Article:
(Reuters) - Two same-sex couples filed a lawsuit on Thursday in Albuquerque, New Mexico, seeking to be allowed to marry after a county clerk denied them marriage licenses, the American Civil Liberties Union said.
The legal challenge came the week before the U.S. Supreme Court was set to hear two major gay rights cases, and in the same week that the Santa Fe, New Mexico, mayor urged county clerks in the state to issue marriage licenses to gay and lesbian couples.
When the two couples, Miriam Rand, 63, and Ona Porter, 66, and Rose Griego, 47, and Kim Kiel, 44, applied for marriage licenses at the Bernalillo County Clerk’s office, the clerk, Maggie Toulouse Oliver, “politely and regretfully refused the ability to marry,” said Micah McCoy, the communications manager of the ACLU of New Mexico. That group, along with the national ACLU, the National Center for Lesbian Rights and a local law firm are representing the couples.
The lawsuit names Toulouse Oliver as the defendant and requests that same-sex couples in New Mexico be allowed to marry.
Toulouse Oliver told Reuters that she was acting under the guidance of a previous state attorney general’s opinion to not issue the licenses.
“I‘m personally very much in favor of same-sex marriage,” she said. “We’ve been in a holding pattern under that ruling up to this point.”
New Mexico is one of three states, along with Rhode Island and New Jersey, that neither prohibit nor allow same-sex marriage by statute or constitutional amendment.
Public officials in New Mexico have acted this week to bring attention to the issue.
Santa Fe Mayor David Coss sent an email to county clerks urging them to issue marriage licenses to gay couples, and State Representative William McCamely requested an opinion from state Attorney General Gary King on whether county clerks could issue marriage licenses to same-sex couples.
King spokesman Phil Sisneros said that the attorney general plans to issue an opinion but noted that such opinions do not carry the weight of law.
Rand and Porter said they had suffered several hardships during their 25 years together due to the lack of legal status as a married couple, including the inability to make decisions about care of ill family members. For example, even though Rand has power of attorney and coordinates most of the care for Porter’s daughter, who has multiple sclerosis, medical staff sometimes prefer to speak to Porter.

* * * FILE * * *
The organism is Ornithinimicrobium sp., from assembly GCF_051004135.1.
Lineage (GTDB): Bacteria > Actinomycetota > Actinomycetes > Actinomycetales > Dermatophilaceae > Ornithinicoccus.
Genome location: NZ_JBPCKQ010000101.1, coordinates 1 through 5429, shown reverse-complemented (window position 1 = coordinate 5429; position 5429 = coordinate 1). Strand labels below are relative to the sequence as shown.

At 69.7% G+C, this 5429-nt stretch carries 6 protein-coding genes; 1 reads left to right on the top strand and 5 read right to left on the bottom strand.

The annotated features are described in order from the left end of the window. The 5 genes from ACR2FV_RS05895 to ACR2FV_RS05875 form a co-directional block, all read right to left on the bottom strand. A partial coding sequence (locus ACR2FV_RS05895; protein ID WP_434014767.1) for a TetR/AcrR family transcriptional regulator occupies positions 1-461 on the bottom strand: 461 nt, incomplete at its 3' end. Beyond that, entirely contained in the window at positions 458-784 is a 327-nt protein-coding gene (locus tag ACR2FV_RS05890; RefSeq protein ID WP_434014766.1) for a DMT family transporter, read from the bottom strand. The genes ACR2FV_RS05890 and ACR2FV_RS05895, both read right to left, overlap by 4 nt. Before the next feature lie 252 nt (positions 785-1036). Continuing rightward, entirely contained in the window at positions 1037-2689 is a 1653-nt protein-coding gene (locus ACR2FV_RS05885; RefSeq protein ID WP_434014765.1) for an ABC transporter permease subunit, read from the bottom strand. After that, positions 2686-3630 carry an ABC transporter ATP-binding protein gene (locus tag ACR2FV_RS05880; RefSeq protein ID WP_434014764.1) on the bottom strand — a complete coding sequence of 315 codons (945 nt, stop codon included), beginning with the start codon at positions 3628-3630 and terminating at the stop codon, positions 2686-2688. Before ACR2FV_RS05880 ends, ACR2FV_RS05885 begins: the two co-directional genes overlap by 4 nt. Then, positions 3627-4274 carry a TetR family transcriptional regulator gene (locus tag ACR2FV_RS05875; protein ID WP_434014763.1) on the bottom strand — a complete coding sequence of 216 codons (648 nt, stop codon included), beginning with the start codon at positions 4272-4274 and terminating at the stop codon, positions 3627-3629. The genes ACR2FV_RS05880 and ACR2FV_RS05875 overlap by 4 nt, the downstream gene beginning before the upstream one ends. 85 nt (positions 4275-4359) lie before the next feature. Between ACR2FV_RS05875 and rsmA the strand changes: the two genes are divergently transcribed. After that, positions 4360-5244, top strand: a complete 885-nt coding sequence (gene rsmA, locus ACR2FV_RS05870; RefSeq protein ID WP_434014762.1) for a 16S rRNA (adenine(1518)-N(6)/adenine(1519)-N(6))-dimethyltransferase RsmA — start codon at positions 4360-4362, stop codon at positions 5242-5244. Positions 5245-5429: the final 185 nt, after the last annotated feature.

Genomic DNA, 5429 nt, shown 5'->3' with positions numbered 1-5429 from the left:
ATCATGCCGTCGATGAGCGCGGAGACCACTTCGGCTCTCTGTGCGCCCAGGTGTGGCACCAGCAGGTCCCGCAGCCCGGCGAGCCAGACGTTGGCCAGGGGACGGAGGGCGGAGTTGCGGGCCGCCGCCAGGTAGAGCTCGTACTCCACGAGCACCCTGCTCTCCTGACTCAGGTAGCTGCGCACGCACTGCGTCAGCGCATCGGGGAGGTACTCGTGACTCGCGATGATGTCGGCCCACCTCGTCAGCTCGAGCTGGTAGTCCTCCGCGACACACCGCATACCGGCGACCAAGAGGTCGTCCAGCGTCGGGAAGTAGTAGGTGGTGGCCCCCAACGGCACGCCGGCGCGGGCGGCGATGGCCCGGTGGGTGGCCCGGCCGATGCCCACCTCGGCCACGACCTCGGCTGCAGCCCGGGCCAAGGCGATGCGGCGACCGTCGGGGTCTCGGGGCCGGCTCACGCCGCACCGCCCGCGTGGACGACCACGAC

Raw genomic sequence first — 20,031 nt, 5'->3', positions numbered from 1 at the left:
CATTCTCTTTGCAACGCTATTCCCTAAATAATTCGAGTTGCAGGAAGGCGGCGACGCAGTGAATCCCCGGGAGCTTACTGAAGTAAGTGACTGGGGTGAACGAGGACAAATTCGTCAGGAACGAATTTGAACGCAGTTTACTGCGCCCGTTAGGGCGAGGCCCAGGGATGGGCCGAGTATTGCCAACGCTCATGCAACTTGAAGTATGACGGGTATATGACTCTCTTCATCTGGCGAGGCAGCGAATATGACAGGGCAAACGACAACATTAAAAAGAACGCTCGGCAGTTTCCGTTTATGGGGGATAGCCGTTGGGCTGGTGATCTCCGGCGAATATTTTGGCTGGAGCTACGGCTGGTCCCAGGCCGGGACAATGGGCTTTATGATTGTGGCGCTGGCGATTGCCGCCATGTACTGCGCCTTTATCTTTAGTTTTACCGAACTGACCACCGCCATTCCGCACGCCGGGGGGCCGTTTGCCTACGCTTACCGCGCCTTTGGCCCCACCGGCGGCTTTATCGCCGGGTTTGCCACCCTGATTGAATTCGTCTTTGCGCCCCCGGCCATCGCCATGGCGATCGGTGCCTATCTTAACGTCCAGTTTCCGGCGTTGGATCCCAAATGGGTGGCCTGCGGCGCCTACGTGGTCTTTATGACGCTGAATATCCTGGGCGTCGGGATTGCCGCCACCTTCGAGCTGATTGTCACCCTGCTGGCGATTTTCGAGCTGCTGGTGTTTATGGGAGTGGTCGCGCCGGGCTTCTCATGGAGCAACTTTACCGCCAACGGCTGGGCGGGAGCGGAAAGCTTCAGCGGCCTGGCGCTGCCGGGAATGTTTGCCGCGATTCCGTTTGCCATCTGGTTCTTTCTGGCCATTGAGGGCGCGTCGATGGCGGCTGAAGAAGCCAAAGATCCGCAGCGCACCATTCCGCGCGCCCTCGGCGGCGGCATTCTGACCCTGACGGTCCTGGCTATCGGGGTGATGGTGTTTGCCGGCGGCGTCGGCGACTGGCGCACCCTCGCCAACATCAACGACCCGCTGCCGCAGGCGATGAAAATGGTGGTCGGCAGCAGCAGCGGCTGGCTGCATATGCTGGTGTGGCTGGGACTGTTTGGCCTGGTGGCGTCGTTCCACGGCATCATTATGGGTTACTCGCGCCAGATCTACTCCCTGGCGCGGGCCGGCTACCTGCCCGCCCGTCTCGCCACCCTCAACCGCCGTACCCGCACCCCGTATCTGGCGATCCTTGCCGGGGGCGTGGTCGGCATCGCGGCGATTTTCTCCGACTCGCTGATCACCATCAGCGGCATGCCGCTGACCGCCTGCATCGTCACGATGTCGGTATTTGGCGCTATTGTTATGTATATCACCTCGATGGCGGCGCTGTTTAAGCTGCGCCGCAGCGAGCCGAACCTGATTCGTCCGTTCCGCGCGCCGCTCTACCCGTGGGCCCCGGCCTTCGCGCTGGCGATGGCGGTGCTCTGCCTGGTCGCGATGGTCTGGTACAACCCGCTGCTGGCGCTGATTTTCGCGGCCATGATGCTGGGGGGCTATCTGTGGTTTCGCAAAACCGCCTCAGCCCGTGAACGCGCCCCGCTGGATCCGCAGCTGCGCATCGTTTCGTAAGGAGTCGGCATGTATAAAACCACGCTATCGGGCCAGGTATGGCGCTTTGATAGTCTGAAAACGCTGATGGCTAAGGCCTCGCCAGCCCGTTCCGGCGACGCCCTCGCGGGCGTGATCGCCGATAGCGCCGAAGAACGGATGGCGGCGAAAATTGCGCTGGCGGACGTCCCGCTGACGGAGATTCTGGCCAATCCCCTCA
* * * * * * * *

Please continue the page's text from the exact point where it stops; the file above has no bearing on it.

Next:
“Even when you have documents in place, there is still a bias toward a status that people don’t necessarily understand or accept,” Rand told Reuters.
The couple’s three daughters and their granddaughter, who they are raising, were at the clerk’s office with them Thursday to support their relationship.
“I could not imagine a partner with whom I would feel as proud of as I do of her and our family, and as trusting of her parenting,” Rand said. “Our values are so similar, we can usually speak for each other in a way that would be supported by both of us.”
The U.S. Supreme Court next week is set to take up a case on whether federal benefits should go to spouses in same-sex couples and another on California’s law defining marriage as between a man and a woman.
Colorado on Thursday legalized same-sex unions, but still bans gay marriage and is one of 30 states with a constitutional amendment that defines marriage as exclusively between a man and a woman.
Editing by Corrie MacLaggan and Jackie Frank